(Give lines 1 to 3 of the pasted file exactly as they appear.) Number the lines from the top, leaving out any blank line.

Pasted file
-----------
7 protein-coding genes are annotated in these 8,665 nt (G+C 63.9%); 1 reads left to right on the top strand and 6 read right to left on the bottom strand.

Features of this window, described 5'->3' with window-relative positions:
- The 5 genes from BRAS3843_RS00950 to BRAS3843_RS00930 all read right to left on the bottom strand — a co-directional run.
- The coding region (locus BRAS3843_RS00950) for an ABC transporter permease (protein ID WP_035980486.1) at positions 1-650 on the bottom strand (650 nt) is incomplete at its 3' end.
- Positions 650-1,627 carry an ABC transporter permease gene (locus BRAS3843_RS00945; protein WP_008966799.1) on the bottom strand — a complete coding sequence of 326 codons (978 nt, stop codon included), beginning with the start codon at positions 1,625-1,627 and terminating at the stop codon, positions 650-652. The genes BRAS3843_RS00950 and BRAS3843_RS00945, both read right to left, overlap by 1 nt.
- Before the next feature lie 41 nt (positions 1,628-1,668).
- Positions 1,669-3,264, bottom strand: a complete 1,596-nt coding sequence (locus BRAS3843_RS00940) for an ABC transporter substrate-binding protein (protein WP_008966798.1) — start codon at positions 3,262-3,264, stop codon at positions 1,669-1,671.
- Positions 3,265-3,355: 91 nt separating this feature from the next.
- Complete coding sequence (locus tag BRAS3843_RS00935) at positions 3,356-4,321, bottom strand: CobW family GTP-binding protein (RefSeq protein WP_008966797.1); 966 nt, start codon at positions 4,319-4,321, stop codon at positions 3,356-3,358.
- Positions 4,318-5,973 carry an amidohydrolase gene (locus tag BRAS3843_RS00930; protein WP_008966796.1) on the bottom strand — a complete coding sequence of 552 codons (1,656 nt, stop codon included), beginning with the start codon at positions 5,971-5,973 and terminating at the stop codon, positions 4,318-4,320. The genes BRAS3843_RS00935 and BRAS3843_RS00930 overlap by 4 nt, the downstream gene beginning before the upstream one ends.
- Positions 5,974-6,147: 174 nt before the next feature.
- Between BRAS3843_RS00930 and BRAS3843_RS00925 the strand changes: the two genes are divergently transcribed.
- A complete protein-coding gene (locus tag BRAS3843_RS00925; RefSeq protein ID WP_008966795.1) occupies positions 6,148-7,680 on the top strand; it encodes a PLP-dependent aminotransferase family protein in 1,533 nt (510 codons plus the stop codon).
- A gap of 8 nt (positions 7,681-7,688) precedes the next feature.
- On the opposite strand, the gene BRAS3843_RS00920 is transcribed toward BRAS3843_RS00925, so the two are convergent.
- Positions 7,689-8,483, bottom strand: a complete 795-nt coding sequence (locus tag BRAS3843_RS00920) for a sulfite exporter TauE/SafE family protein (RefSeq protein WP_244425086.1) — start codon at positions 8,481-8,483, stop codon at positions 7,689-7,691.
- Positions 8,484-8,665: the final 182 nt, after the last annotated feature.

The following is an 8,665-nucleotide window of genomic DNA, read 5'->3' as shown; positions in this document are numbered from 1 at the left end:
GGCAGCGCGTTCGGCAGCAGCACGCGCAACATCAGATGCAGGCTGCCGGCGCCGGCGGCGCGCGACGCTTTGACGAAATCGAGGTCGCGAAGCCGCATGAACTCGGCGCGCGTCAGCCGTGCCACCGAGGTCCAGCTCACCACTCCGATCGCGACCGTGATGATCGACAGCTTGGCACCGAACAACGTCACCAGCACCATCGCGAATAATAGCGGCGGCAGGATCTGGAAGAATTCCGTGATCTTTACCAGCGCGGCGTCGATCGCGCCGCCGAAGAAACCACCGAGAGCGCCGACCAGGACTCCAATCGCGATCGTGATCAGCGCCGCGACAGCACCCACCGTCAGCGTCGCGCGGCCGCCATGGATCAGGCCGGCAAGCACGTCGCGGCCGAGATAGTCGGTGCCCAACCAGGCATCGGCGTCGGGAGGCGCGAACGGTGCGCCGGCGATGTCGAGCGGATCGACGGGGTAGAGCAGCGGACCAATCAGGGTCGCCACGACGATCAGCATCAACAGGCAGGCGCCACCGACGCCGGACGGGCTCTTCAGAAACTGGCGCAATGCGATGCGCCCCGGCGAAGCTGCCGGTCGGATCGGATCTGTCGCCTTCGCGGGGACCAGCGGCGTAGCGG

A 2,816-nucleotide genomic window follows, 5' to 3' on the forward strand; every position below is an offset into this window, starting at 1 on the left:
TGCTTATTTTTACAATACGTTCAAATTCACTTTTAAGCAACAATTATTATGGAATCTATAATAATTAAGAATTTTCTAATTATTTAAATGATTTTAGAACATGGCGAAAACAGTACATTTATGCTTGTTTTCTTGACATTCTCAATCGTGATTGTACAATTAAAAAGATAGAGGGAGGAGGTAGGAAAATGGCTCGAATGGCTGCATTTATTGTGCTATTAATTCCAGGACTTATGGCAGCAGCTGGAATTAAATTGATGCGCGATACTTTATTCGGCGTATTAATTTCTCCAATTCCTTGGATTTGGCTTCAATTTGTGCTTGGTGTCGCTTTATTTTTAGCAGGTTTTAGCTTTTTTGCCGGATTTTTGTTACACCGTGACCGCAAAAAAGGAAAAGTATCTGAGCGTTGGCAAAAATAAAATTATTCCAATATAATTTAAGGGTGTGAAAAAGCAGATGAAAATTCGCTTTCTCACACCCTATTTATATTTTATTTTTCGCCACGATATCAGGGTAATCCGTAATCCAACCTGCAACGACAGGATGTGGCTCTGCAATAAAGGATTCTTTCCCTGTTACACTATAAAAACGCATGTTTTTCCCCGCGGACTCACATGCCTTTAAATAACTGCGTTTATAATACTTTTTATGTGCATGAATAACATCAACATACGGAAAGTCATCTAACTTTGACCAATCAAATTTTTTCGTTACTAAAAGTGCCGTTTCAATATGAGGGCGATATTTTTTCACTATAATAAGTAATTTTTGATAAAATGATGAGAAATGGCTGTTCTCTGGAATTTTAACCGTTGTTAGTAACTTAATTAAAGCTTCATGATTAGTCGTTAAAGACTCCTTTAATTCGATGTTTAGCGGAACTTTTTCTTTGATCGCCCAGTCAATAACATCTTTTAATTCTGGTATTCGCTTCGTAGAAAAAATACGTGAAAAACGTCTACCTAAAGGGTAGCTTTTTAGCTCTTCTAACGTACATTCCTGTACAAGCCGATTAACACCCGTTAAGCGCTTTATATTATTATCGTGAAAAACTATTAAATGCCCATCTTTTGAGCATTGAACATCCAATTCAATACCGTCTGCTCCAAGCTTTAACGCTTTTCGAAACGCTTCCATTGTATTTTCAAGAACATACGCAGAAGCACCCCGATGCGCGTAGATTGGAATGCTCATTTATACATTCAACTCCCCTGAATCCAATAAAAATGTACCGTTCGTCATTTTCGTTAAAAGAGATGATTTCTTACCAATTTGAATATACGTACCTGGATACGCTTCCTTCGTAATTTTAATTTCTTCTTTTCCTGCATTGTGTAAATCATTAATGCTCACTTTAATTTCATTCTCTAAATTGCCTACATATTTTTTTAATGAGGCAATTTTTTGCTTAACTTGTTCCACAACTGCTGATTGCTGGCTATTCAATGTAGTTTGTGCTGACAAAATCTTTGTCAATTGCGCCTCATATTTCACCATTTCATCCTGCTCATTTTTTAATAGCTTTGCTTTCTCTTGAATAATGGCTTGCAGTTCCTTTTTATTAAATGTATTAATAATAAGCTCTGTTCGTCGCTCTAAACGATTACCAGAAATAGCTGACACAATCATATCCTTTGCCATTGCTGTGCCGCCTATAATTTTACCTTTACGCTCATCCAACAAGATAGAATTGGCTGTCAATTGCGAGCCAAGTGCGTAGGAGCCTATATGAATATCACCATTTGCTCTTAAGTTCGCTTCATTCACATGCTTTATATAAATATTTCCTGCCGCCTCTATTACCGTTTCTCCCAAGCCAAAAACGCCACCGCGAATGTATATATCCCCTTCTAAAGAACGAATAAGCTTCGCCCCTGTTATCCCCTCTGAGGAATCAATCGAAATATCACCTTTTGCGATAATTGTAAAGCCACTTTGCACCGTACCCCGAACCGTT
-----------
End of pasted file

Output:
7 protein-coding genes are annotated in these 8,665 nt (G+C 63.9%); 1 reads left to right on the top strand and 6 read right to left on the bottom strand.

Features of this window, described 5'->3' with window-relative positions:
- The 5 genes from BRAS3843_RS00950 to BRAS3843_RS00930 all read right to left on the bottom strand — a co-directional run.